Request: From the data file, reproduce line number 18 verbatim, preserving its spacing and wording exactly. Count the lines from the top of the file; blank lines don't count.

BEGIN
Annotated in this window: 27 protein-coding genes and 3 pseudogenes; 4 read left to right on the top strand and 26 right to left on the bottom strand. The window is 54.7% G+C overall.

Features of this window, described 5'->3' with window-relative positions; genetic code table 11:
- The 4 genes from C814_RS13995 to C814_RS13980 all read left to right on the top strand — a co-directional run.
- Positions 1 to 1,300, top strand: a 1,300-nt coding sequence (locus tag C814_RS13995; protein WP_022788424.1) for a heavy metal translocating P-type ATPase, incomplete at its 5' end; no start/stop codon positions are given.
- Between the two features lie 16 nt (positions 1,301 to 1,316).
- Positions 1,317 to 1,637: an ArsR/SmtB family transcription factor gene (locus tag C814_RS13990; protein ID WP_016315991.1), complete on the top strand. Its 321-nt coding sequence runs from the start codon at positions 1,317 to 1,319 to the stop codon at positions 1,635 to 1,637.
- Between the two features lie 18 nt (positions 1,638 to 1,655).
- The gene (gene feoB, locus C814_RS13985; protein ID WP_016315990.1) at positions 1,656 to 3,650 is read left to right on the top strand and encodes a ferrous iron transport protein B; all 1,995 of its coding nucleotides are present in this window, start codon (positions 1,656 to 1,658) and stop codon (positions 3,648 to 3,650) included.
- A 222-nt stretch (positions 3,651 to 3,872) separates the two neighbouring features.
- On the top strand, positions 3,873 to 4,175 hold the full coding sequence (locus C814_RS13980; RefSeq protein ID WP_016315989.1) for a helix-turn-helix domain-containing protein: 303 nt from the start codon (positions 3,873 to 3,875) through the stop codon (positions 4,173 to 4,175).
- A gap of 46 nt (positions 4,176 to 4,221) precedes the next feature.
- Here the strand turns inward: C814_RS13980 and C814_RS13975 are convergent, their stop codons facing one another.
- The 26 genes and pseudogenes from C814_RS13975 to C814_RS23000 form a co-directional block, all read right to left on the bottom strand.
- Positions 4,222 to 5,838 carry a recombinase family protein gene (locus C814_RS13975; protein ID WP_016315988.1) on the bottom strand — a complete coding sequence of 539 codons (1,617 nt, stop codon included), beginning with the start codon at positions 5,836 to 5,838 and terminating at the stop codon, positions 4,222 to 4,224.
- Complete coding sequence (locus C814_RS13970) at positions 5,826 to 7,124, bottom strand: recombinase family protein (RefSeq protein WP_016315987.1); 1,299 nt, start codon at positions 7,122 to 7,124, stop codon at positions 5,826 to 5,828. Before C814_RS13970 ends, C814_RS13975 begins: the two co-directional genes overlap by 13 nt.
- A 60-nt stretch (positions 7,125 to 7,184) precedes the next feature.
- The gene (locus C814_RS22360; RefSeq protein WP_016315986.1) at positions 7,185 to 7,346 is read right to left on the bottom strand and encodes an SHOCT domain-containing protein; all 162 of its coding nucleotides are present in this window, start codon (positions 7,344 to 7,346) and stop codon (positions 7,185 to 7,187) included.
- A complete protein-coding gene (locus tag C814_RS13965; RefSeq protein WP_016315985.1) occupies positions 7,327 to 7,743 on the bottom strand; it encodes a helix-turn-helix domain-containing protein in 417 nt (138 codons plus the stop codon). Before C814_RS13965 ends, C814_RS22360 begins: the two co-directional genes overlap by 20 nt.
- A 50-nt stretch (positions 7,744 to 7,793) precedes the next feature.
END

- A complete protein-coding gene (locus tag C814_RS13965; RefSeq protein WP_016315985.1) occupies positions 7,327 to 7,743 on the bottom strand; it encodes a helix-turn-helix domain-containing protein in 417 nt (138 codons plus the stop codon). Before C814_RS13965 ends, C814_RS22360 begins: the two co-directional genes overlap by 20 nt.